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National Press Club -

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VOICE-OVER: Today at the

National Press Club, the

President of the Local

Government Association, Geoff

Lake. The third tier of

Government is convinced it's

never been more engaged with

the Commonwealth, is looking to recognition in the Constitution

to reflect that. Councillor

lake outlines his ambitions for

National Press Club local government in today's

National Press Club address.

(Bell rings)Ladies and

National Press Club and today's gentlemen, welcome to the

National Australia Bank

address. It's a great pleasure

to welcome for the first time

here today Councillor Geoff

Lake, President of the

Australian Council of Local

Government. When he rose to

the presidency about 16 months

ago at the age of 28, it represented a

change for the local government represented a real generational

movement, but in his home State

of Victoria, he'd already

achieved that by becoming

President of the Victorian Municipal Association of

Victoria at the age of 24. So

he comes to the job highly

experienced. He's a councillor

in the city of Monash in Melbourne

Melbourne and a city which has

achieved some notoriety in

various ways over the years,

but it doesn't rate today.

Local government overall has

come to occupy a much more

prominent place in Australian

democracy in recent times, and

that's despite an overall trend

towards greater centralisation. towards greater centralisation. 565 mayors, greatly reduced

over recent years, now have the

opportunity to meet the Prime

Australian Council of Local Minister annually at the

Government and Geoff Lake

himself is a full member of the

Governments along with the Council of Australian

Premiers and Chief Ministers,

and today, all the State

elements of the Australian

Council of Local Government are Council of Local Government are

represented here today. The

ACT, of course, which depending

on your point of view it has no

local government, or only local

government is a member of the

association, as well. One of

the objects of the association

and one which Geoff Lake has

been pursuing very actively is constitutional recognition for

local government and he's

already presided over a major

conference deciding how that

should be

should be done. He's called

his address today,

strengthening democracy in

Australia, the challenges and opportunities for local

government. Please welcome,

Geoff Lake. APPLAUSE

Well, thank you Ken and good

afternoon everybody. I'm very

pleased to be here this

afternoon. I'd like to begin

by acknowledging the traditional owners of the land by acknowledging the

on which we're meeting today

the Ngunnawal people and also

as Ken indicated in his

introduction, it's my

understanding that I think this

might be the first time that

somebody from local government

has addressed the National

Press Club and it's something

that we believe is probably a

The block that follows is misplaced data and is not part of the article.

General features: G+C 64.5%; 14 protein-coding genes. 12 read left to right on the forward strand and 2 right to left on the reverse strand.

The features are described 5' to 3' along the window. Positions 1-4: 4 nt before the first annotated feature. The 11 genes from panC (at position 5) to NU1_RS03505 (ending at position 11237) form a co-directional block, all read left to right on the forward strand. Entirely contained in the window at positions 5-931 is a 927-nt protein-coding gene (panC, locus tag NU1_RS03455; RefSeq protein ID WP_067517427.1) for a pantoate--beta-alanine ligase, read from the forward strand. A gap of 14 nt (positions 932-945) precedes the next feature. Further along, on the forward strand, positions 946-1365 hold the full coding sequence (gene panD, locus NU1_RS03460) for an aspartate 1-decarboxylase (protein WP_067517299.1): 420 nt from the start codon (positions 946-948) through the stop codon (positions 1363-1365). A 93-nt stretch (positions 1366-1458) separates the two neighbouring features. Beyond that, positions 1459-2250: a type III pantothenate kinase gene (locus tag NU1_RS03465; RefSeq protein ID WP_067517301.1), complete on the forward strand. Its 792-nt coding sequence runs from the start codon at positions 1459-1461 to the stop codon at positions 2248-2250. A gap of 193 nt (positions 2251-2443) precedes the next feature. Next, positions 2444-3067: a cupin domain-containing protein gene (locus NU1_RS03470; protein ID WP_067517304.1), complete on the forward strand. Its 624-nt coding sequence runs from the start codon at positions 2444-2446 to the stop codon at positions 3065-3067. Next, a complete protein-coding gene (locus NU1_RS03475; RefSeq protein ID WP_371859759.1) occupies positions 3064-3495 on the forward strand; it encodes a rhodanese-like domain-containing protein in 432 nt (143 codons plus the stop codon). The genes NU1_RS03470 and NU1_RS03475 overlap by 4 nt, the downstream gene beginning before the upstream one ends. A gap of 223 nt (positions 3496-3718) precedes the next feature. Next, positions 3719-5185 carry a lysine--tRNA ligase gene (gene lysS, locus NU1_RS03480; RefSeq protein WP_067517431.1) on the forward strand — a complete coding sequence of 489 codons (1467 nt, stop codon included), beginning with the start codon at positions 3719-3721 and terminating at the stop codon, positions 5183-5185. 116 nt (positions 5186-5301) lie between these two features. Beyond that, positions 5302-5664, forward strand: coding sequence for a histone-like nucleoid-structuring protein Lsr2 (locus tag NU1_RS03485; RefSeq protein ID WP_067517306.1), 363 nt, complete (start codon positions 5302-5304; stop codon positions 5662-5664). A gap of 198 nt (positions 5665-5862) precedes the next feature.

little bit long overdue.

Today, I'm here to highlight the roles that

the roles that councils play in

government and more Australia's system of

importantly, the role that we

might play in the future. Now

pretty much everybody has a

view about local government.

Perhaps it's based on Bob Jelly

from 'Sea Change' or Col

Dunkley from 'Grassroots' or famous

famous councillors from that

infamous documentary 'Rats in

the Ranks' but it's more likely

that you've had direct dealings

with your local council

yourself and I hope your view

is more influenced by those dealings than those other

characters I just mentioned,

because it seems these days

local government is everywhere.

It has always been the roads,

the foot paths, the drains, the

street trees, the parks, the gardens and the local golf street trees, the parks, the

course, but in the past 50

years or so, local government

has popped up in many more

places than just those. It is

now typically also a provider

of early childhood services,

kindergardens, immunisations,

aged care, libraries, art

galleries, family counselling

and community health. It's

still the authority that

predominantly determines the

look, feel look, feel and development of our neighbourhoods and usually

it's at the heart of regional

economic development and

tourism strategies. If we were

to list all of the things done

by councils today, we'd come up

with a list of more than 150

services, although no two councils would be exactly

alike. Today in my address I

plan to do three things. I

want to give you a want to give you a better

appreciation of what local

government in Australia in 2010

is all about and how it has

evolved in recent times. I

want to give you an idea of our

key challenges and in

particular, our funding and constitutional limitations and

finally I want to make some comments about the importance

of community involvement in the

planning process. In the

course of discussing these

areas, I'll outline some areas

for reform that would improve

not only how local government

works, but also the broader

functioning of Australia's

system of government. Local

government has been represented

here at the national level

since 1947 when the Australian Council of Local Government, or

ALGA for short, was formed in

response to local government's

increasing relevance on

national issues. Today, it remains

remains the peak body for local

government nationally,

representing autoof the 565

councils across Australia. As

its president, as Ken indicated

in the introduction, I

represent local government on the Council of Australian